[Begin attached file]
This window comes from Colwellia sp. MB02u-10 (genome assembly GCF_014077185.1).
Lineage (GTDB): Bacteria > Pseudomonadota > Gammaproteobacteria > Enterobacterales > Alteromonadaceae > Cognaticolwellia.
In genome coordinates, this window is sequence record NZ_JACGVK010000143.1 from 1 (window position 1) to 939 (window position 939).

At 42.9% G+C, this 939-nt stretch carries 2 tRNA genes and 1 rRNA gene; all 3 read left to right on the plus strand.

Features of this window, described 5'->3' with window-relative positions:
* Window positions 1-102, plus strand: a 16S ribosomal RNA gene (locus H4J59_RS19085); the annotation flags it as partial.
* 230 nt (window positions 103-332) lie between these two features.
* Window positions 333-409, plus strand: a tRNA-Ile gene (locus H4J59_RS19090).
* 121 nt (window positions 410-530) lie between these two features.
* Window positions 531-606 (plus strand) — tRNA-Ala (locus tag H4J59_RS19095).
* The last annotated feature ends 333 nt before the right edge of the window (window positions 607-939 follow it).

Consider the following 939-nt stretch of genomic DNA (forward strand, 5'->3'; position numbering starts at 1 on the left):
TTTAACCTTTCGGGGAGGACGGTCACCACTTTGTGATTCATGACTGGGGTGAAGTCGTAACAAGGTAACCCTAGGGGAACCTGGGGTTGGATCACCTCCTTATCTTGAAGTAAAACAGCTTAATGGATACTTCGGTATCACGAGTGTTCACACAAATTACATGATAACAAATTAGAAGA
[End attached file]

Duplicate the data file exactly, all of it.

This window comes from Colwellia sp. MB02u-10 (genome assembly GCF_014077185.1).
Lineage (GTDB): Bacteria > Pseudomonadota > Gammaproteobacteria > Enterobacterales > Alteromonadaceae > Cognaticolwellia.
In genome coordinates, this window is sequence record NZ_JACGVK010000143.1 from 1 (window position 1) to 939 (window position 939).

At 42.9% G+C, this 939-nt stretch carries 2 tRNA genes and 1 rRNA gene; all 3 read left to right on the plus strand.

Features of this window, described 5'->3' with window-relative positions:
* Window positions 1-102, plus strand: a 16S ribosomal RNA gene (locus H4J59_RS19085); the annotation flags it as partial.
* 230 nt (window positions 103-332) lie between these two features.
* Window positions 333-409, plus strand: a tRNA-Ile gene (locus H4J59_RS19090).
* 121 nt (window positions 410-530) lie between these two features.
* Window positions 531-606 (plus strand) — tRNA-Ala (locus tag H4J59_RS19095).
* The last annotated feature ends 333 nt before the right edge of the window (window positions 607-939 follow it).

Consider the following 939-nt stretch of genomic DNA (forward strand, 5'->3'; position numbering starts at 1 on the left):
TTTAACCTTTCGGGGAGGACGGTCACCACTTTGTGATTCATGACTGGGGTGAAGTCGTAACAAGGTAACCCTAGGGGAACCTGGGGTTGGATCACCTCCTTATCTTGAAGTAAAACAGCTTAATGGATACTTCGGTATCACGAGTGTTCACACAAATTACATGATAACAAATTAGAAGA